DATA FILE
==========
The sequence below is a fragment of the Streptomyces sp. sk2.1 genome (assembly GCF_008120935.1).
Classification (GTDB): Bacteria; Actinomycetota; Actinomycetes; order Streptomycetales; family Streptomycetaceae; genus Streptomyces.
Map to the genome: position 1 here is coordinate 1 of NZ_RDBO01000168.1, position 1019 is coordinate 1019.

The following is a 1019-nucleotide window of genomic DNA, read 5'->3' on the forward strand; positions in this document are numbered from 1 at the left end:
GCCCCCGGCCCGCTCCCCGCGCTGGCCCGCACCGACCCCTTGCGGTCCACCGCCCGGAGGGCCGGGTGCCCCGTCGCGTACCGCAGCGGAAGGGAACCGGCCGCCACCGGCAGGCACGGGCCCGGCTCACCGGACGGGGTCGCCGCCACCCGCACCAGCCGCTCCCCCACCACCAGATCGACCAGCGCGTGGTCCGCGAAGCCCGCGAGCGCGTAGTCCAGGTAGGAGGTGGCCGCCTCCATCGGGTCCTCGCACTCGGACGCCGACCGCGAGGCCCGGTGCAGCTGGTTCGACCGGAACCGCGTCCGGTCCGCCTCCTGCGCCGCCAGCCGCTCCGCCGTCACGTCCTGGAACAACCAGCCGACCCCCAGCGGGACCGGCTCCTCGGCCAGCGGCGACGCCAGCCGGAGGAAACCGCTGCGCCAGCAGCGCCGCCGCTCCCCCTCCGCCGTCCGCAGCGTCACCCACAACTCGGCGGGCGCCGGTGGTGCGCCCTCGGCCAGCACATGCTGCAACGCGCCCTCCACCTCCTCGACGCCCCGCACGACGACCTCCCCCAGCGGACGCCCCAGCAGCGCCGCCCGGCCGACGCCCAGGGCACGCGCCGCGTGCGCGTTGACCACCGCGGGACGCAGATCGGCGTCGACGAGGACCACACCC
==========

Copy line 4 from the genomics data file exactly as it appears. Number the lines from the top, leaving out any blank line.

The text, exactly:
The following is a 1019-nucleotide window of genomic DNA, read 5'->3' on the forward strand; positions in this document are numbered from 1 at the left end: